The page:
Polish Cinema Wrestles With the Weight of History



Three decades ago, just a few years after the fall of the Berlin Wall ushered in a new era of hope and promise in Europe, Polish filmmaker Agnieszka Holland made the historical drama “Europa, Europa,” which follows the harrowing ordeal of a Jewish teenager who goes to impossible lengths to survive the Holocaust. The title, says Holland, was meant to express “the duality of the European tradition: Europe of our aspirations, the cradle of culture and civilization, the rule of law and democracy, human rights, equality and fraternity, but on the other hand, Europe as the cradle of the worst crimes against humanity, selfishness and hatred.”

Throughout her career, the three-time Academy Award nominee has found inspiration in “the great and tragic subjects of the 20th century,” powered by the conviction that “history is relevant, that what happened is relevant,” Holland tells Variety. Her latest film, “Green Border,” which has its North American premiere at the Toronto Film Festival after bowing in competition at Venice, shows a director in the thrall of history as it unfolds in real time. It focuses on the humanitarian crisis taking place along Poland’s border with Belarus, whose pro-Kremlin strongman Aleksandr Lukashenko has attempted to flood the E.U. with refugees.

For Holland, who fled communist Poland for France in 1981 before the imposition of martial law in the Central European country, there is a sense that history is coming full circle. “The totalitarian danger [of World War II] didn’t end and is still present and can wake up at any moment,” she says. “I think that we feel in Europe quite strongly, and those in Ukraine feel even stronger, that that moment is coming — that it came.”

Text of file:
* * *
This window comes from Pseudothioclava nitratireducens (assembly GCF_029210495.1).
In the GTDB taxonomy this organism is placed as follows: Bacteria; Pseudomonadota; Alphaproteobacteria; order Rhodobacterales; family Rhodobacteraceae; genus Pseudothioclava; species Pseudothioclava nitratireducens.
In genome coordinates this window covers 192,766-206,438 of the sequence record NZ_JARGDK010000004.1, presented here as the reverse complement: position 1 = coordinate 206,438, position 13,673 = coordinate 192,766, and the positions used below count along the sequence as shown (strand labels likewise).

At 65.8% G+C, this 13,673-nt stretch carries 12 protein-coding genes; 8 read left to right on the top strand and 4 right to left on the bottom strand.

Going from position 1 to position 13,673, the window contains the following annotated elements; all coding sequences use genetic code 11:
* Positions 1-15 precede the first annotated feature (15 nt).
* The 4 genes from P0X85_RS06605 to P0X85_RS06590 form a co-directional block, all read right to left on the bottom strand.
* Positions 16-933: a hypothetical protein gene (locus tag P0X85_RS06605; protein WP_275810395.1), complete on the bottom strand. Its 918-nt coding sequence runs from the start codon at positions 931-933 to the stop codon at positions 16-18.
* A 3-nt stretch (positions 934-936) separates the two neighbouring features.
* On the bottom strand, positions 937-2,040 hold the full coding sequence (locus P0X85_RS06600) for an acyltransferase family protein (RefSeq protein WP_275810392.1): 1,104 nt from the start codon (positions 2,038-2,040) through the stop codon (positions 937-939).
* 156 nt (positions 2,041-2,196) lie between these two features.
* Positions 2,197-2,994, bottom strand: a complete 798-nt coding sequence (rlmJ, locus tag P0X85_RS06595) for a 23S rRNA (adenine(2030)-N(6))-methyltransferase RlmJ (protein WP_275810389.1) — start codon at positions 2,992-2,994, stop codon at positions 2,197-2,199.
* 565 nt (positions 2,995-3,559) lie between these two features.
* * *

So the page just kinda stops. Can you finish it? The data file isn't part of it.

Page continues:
Spurred by the Ukraine war and its subsequent refugee crisis, as Russian president Vladimir Putin rattles sabers on Europe’s eastern borders with the threat of nuclear war, Holland is one of several Polish filmmakers whose latest films are driven by a sense of profound moral urgency — by the conviction that “we are witnessing a very unique moment in history,” according to documentary filmmaker Maciek Hamela (“In the Rearview”).

Other high-profile Polish titles to hit the festival circuit this year, including Jonathan Glazer’s Auschwitz-set drama “The Zone of Interest,” which won the Grand Prix at Cannes, and Louise Archambault’s World War II-era biopic “Irena’s Vow,” are likewise reflections on dark chapters in Polish and European history from filmmakers who treat their subjects with an unflinching gaze. Both films — Polish minority co-productions — are playing this week at Toronto.

Hamela, who’s at the Canadian fest for the North American premiere of a film that bowed in Cannes’ ACID sidebar, was developing a documentary set along the Poland-Belarus border when Russian forces launched their full-scale invasion of Ukraine last February. It was, for many Poles, a haunting echo of “the stories of our grandparents,” the director says, recalling how the Central European nation was invaded by Bolshevik Russia in 1919 and, two decades later, by both Nazi Germany and the Soviet Union in the span of 16 days. “It wasn’t just me; it was tens of thousands of people who felt this was a war that concerns us as well,” he says. “You can’t be oblivious to history.”

Maciek Hamela’s “In the Rearview” shares the stories of Ukrainians fleeing the war.
Affinity Cine/Impakt Film